Approximately four years ago, Apple acquired a Swedish outfit called C3 Technologies, a highly regarded company that specialised in three-dimensional mapping technology, about a year before the American technology giant announced that it was replacing Google Maps with a mapping service of its own on all Apple iOS and OS X products.

Now, a report from news agency Rapidus (paywall, via DiGITAL) claims Apple has been quietly ramping up its operations in Lund, a city near Malmö in Sweden, where it is apparently working on 'advanced mapping technology'. Reports that Apple had set up a relatively secretive R&D center in Lund first surfaced in November last year, but it's always been unclear what was being worked on over there.

According to today's report, the focus of the site is clearly on working on the next generation(s) of Apple Maps, with the pace of hiring accelerating in recent months.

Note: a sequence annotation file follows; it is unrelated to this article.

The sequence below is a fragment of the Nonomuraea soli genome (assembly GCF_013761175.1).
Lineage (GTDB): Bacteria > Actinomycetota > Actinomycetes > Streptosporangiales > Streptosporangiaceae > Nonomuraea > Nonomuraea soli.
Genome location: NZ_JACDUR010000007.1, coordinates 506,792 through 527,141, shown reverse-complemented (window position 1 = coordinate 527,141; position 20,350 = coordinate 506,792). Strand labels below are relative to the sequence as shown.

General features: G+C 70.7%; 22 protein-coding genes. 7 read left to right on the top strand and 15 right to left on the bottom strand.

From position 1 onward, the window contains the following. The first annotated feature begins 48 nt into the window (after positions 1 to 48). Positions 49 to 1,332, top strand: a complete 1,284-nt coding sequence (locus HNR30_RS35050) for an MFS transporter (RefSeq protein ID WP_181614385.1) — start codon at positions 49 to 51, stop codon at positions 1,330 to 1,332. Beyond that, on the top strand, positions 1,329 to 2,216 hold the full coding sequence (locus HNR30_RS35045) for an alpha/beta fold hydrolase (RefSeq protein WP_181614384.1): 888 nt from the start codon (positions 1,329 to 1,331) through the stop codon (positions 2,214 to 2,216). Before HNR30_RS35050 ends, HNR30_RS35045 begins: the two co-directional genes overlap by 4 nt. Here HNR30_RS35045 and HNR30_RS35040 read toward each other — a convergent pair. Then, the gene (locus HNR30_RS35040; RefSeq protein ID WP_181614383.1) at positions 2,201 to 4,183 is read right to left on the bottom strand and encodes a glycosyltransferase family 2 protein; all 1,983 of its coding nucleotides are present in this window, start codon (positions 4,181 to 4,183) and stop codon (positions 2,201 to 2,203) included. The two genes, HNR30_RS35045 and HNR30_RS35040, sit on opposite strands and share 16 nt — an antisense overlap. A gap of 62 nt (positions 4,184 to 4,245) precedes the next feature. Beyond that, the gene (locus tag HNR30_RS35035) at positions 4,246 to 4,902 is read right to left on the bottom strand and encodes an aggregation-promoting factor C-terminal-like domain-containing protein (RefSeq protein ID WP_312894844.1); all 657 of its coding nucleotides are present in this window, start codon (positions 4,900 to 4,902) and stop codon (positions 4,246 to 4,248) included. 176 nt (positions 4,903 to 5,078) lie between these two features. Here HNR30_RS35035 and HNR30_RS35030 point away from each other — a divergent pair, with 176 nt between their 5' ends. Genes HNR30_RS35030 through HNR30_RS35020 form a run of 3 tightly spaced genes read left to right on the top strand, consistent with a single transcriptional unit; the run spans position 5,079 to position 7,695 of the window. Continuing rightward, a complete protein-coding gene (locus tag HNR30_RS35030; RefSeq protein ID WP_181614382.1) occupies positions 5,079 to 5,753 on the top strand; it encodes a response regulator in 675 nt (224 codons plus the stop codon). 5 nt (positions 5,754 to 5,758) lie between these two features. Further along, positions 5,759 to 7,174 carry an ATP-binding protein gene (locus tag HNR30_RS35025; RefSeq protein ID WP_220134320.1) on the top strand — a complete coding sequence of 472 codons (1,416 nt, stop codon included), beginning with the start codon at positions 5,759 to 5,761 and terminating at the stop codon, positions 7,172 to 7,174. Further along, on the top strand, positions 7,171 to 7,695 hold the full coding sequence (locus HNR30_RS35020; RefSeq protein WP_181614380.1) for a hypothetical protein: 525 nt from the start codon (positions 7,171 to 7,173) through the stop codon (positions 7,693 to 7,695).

Taking a leaf out of Google’s book by putting a fleet of cars equipped with scanning gear on the streets, Apple is driving vehicles around the world to collect data which it says will be used to improve Apple Maps. The company says 'some of this data' will find its way into future Apple Maps updates.

Apple has acquired other Swedish tech companies in the past, most notably data compression tech startup AlgoTrim in 2013 and facial recognition technology firm Polar Rose back in 2010.

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